Bridled enthusiasm

US venture groups had their best stretch in years when it came to fundraising in 2005. And they could have raised more. Ken MacFadyen reports.

US venture groups may be remiss to see 2005 in their rear-view mirrors, as the year represented the best stretch in awhile to raise a fund. According to the latest data released by The National Venture Capital Association, US VC groups received a total of $25.21 billion (€20.5 billion) in new commitments last year, the largest sum the industry has raised since the industry amassed $38 billion in 2001.
 

Mark Heesen, president, National Venture Capital Association

The 2005 sum represents a 46 percent increase over the 2004 number, even though fewer firms were actually out fundraising. According to the data, in 2005, there were a total of 182 funds raised, versus 194 vehicles raised in 2004. The contrast speaks to a movement by VCs to actually turn away capital, rather than fill up on all that is offered.
 
“Many firms with solid track records actually turned away money this year once they reached their targets,” NVCA president Mark Heesen said in a statement.
 
“This supply and demand dynamic has several forward-looking implications,” he added, citing that firms are being more selective in exactly whom they bring into their funds. That, Heesen noted, “does not bode well for the public funds”.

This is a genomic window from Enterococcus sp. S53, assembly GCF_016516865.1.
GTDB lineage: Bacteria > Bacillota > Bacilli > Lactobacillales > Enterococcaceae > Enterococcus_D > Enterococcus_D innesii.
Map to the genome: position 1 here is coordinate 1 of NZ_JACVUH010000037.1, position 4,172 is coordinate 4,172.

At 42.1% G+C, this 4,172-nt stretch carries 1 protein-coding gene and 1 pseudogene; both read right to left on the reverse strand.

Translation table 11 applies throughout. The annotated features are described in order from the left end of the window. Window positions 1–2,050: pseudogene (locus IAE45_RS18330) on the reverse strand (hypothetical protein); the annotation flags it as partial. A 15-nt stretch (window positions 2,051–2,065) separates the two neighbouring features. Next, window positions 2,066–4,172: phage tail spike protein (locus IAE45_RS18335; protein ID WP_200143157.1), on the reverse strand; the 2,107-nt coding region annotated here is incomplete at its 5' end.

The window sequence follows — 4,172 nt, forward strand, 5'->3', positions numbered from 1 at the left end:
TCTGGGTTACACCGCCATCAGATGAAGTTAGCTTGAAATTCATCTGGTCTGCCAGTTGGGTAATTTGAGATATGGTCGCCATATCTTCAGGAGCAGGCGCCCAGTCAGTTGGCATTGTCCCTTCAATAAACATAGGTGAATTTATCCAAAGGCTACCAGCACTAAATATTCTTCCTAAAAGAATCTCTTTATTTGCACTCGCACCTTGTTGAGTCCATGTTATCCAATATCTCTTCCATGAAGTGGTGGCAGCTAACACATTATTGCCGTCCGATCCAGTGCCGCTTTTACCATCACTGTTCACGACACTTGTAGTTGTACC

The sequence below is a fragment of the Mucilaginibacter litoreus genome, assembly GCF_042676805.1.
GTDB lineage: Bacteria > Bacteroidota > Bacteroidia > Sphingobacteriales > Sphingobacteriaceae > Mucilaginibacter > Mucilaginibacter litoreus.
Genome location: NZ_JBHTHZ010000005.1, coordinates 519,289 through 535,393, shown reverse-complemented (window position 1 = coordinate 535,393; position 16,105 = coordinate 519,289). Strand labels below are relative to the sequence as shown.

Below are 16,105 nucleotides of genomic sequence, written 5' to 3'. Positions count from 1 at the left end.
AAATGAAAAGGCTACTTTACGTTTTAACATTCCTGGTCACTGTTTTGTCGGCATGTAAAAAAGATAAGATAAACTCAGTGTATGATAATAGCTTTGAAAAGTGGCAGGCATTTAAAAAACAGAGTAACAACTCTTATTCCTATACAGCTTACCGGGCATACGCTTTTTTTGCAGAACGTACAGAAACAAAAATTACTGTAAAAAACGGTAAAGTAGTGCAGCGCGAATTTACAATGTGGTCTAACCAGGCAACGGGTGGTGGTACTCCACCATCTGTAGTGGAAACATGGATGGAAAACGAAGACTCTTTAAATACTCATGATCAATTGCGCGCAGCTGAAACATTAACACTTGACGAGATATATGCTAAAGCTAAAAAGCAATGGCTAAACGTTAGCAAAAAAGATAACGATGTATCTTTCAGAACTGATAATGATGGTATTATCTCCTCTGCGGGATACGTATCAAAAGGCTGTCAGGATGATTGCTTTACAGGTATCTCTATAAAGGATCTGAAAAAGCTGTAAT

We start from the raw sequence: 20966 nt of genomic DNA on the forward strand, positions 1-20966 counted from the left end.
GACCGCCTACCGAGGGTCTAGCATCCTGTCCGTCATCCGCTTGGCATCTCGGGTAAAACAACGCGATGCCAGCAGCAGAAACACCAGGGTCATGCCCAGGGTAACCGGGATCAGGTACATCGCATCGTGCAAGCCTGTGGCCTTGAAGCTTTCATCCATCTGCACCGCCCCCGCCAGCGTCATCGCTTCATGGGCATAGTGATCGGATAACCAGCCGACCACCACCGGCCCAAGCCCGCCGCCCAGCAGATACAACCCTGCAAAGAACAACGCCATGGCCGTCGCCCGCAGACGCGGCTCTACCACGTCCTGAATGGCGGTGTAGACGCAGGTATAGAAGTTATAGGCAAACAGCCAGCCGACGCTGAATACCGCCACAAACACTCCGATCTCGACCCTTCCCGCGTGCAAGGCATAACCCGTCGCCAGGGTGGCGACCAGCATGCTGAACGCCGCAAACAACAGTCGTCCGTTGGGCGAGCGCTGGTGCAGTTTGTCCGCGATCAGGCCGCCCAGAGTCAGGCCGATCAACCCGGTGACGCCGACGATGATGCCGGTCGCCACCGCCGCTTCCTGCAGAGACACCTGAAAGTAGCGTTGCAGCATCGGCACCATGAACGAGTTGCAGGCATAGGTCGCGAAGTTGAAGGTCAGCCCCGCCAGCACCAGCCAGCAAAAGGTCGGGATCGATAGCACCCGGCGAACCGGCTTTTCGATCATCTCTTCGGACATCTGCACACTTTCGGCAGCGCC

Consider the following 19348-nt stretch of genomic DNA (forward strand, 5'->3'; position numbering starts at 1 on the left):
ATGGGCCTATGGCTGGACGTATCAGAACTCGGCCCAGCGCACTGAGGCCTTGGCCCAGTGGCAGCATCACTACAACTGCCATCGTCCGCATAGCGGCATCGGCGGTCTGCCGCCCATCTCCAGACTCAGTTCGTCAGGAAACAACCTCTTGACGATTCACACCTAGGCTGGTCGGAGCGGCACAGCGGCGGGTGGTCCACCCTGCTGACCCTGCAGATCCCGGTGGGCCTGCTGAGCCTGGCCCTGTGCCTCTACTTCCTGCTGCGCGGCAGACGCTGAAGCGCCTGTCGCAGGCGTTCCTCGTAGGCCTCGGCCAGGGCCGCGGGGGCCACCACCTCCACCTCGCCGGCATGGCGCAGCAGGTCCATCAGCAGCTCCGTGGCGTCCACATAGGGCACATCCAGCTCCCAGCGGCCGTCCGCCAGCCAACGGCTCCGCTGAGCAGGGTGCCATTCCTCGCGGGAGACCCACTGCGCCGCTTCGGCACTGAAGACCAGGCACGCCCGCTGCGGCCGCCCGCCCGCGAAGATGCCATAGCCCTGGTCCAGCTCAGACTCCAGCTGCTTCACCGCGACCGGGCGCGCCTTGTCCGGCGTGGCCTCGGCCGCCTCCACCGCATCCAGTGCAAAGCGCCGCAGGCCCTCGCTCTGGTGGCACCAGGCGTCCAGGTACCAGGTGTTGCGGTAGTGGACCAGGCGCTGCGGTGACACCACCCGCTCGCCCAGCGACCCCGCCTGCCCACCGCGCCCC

One aspect that may have come as a surprise was that while the market was certainly more flush than past years, the number of debut funds came in at the lowest level since 1994. Only 43 new funds were raised last year, according to the data.

The aborted effort of Tejas Venture Partners is representative of some of the hardships new firms can face. The Austin, Texas-based firm, whose partners spun out from Austin Ventures, reportedly fell well short of its $75 million target and ultimately decided to close shop in light of the miss.
 
At the other end of the spectrum was Technology Crossover Ventures. The firm corralled $1.4 billion for its sixth fund, representing the largest sum raised by one fund last year.
 
What was typical in 2005, however, could be described as bridled enthusiasm. Canaan Partners, for instance, raised $450 million for its seventh fund, a vehicle that finished fundraising roughly $100 million oversubscribed, yet still $250 million below its predecessor vehicle.
 
It remains to be seen if venture capitalists will continue to show that kind of restraint as 2006 progresses.